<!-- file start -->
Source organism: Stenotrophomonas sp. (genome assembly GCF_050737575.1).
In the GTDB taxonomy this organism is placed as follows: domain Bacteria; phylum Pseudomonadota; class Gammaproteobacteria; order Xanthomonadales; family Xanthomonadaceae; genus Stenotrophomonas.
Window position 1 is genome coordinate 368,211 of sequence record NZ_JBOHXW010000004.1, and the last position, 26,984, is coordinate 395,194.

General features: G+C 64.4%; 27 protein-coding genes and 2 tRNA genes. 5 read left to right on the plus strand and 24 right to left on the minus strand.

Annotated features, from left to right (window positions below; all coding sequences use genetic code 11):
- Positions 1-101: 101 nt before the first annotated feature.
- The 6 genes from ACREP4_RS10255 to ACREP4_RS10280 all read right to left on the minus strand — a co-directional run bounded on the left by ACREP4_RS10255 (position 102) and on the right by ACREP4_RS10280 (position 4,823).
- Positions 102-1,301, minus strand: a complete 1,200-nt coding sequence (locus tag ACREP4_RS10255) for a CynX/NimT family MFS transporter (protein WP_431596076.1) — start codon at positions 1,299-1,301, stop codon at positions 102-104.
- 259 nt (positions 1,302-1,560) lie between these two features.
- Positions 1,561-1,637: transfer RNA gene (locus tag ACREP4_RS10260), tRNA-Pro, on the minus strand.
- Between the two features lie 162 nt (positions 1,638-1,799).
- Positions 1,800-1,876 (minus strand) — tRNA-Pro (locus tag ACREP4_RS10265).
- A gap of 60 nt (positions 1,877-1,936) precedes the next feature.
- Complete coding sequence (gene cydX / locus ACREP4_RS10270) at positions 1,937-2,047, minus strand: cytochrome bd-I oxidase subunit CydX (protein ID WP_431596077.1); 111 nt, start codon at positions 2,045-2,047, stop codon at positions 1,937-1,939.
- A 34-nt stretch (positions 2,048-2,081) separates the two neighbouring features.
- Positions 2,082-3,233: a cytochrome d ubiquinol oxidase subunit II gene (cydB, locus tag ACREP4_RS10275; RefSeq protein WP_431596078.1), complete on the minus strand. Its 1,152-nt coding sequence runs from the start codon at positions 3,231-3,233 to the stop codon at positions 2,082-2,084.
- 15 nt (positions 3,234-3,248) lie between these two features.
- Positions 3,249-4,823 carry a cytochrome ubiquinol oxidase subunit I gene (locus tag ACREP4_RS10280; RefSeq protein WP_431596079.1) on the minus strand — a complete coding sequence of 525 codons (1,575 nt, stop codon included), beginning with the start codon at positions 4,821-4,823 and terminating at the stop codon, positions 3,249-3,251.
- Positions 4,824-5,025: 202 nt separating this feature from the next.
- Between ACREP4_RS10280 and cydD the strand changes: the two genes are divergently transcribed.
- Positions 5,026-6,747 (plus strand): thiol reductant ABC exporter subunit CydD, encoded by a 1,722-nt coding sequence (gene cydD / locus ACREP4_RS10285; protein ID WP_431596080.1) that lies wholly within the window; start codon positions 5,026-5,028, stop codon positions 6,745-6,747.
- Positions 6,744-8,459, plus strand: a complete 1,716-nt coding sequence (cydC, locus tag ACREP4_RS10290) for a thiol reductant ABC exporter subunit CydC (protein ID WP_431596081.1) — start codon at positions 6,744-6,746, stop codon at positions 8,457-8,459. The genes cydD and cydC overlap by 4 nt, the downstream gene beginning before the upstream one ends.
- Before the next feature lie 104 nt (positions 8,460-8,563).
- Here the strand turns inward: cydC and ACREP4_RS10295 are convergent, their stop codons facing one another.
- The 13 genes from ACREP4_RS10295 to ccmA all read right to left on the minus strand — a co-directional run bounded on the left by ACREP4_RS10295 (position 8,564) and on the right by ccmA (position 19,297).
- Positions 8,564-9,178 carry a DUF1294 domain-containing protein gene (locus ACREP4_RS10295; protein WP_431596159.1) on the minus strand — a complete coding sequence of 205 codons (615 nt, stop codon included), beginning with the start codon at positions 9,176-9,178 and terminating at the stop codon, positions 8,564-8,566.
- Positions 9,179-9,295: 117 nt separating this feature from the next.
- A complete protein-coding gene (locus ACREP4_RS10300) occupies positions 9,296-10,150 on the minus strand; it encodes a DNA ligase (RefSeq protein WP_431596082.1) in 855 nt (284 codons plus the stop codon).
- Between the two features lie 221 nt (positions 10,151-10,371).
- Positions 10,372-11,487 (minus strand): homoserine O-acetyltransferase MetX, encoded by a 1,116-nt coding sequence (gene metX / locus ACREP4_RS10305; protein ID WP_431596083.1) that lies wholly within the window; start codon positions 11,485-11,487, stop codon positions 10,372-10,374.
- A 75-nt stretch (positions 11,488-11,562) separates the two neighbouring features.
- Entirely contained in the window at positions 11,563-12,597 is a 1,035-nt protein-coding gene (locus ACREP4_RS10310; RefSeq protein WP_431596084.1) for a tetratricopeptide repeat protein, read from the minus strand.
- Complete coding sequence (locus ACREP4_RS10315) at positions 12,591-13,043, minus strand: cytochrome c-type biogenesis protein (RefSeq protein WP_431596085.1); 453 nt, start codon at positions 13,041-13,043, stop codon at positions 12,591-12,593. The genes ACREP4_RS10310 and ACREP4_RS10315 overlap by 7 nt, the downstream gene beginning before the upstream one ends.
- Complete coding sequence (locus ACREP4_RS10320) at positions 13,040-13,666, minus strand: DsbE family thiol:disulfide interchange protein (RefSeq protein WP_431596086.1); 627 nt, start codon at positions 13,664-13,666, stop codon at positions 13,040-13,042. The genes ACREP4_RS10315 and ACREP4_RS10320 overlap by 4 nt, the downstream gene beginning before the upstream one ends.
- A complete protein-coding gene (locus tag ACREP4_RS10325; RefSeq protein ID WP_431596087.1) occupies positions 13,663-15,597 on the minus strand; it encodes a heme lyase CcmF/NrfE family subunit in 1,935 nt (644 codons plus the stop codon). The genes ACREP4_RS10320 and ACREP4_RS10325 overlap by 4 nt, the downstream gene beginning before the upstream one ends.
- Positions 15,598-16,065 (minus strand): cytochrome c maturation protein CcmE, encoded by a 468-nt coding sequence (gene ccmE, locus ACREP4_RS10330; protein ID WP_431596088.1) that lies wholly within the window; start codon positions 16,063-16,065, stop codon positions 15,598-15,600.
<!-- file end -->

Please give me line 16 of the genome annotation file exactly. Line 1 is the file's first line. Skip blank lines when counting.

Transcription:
- Positions 2,082-3,233: a cytochrome d ubiquinol oxidase subunit II gene (cydB, locus tag ACREP4_RS10275; RefSeq protein WP_431596078.1), complete on the minus strand. Its 1,152-nt coding sequence runs from the start codon at positions 3,231-3,233 to the stop codon at positions 2,082-2,084.